Wrongful death cases depend in large part on the state in which they are filed.
The state of New York requires you to prove five points to establish your wrongful death claim:
- Someone died
- The death was caused by the wrongful action of the defendant
- The wrongful act would be grounds for a suit even if death had not occurred
- The deceased is survived by one or more persons
- The estate can recover damages
The personal representatives of the deceased's estate is the party responsible for filing a wrongful death claim; family members are barred from bringing such claims to court unless they happen to be the personal representative. On the other hand, a wrongful death claim can seek damages for losses suffered by the deceased's heirs, beneficiaries, or devisees on top of damages for losses suffered by the estate.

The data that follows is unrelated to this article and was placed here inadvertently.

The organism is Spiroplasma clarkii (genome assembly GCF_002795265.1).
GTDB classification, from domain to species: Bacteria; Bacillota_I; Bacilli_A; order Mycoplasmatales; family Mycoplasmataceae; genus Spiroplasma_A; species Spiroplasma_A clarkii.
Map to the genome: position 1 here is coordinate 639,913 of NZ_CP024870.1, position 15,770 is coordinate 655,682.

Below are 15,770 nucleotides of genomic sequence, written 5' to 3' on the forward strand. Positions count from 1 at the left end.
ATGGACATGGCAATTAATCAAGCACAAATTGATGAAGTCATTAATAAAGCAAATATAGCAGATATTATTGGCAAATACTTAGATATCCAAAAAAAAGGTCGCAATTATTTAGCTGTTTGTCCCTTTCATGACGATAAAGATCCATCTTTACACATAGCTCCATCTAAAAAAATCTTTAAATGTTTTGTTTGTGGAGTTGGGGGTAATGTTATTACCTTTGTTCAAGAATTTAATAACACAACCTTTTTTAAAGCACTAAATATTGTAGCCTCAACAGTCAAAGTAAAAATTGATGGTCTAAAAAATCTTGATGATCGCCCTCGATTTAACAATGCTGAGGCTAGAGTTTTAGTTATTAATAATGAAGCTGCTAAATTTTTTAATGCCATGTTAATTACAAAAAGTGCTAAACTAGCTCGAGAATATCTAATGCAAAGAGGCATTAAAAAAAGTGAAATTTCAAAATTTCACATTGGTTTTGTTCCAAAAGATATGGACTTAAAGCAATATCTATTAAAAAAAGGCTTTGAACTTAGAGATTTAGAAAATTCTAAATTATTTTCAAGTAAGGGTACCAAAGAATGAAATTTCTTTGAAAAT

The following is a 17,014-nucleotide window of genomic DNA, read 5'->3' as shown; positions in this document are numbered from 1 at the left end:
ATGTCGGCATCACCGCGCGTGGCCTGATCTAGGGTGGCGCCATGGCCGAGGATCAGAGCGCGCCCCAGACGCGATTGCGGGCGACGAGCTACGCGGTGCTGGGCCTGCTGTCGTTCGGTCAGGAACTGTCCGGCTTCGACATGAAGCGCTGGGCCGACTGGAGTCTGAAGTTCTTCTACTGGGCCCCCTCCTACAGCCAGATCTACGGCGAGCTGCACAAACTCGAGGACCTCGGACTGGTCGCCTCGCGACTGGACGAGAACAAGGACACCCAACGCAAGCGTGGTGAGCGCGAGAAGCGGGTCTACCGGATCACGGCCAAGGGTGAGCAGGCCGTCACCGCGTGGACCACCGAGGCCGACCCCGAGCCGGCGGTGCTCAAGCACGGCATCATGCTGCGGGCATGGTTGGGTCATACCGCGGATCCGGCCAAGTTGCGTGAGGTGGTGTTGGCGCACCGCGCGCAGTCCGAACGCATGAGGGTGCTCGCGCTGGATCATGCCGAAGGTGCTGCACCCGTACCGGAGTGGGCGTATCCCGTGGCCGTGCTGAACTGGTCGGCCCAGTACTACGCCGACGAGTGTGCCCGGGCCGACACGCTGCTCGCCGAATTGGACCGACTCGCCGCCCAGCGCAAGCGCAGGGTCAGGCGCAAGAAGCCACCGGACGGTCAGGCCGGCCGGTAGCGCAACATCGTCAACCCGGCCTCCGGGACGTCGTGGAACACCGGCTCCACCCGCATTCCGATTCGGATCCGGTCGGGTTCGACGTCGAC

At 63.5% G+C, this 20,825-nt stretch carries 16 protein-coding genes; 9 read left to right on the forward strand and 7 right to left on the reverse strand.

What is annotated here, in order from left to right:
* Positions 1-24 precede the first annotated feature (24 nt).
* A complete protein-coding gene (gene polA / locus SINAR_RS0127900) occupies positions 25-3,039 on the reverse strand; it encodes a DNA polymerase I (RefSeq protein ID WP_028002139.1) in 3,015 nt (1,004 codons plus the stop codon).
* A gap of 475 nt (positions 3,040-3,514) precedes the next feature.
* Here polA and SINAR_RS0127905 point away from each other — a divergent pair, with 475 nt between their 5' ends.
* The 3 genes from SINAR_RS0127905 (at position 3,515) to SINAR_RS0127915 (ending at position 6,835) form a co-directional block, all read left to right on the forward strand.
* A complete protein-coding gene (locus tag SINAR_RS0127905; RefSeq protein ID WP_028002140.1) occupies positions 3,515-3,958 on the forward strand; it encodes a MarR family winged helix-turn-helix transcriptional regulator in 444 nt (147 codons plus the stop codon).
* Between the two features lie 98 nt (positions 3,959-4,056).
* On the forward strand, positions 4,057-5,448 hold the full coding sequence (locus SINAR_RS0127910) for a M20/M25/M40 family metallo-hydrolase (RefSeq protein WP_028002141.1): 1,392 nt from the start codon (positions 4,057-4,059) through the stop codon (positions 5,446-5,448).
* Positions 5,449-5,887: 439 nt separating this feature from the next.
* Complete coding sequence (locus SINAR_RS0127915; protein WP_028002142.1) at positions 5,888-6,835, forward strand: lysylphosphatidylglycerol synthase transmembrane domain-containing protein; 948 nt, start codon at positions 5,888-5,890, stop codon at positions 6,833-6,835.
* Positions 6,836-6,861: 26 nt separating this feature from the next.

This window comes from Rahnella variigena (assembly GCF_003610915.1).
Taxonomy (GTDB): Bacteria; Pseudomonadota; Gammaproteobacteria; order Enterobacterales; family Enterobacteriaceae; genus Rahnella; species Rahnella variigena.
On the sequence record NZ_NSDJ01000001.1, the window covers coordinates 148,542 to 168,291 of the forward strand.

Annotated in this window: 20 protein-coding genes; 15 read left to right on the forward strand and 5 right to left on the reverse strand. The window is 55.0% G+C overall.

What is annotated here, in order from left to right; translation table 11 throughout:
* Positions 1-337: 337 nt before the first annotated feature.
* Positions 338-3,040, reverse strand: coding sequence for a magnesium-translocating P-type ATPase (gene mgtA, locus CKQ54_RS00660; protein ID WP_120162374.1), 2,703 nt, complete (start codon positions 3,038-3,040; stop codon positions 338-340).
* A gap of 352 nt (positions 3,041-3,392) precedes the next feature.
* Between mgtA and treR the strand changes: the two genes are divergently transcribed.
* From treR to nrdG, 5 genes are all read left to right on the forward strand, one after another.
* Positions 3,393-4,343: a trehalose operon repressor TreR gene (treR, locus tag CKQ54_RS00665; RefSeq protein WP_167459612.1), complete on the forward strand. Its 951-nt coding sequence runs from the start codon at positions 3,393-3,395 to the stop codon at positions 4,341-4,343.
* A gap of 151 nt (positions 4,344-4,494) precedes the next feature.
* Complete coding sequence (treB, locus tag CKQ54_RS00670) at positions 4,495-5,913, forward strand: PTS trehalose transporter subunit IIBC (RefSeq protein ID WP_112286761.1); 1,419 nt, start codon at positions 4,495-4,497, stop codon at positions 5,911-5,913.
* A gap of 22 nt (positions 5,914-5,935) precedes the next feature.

What losses can be compensated?
If damages are awarded, the court treats the representative as if they hold the damages in a trust for the surviving family members since the proceeds belong to them.
Damages can include:
- Funeral and burial expenses
- Reasonable medical, nursing, and other health care expenses
- Lost wages and benefits
- Lost inheritance suffered by surviving children
- Loss of parental nurturing, care, and guidance to surviving children
- 9% interest on damages awarded from date of death
Significantly, surviving family members are not allowed to recover damages for pain and suffering on their own behalf.
Personal representatives have only two years from the death to file a wrongful death claim before the statute of limitations expires.
Consult with The Law Office of Charles R. Gueli if you have lost a loved one and would like to move forward with a wrongful death claim.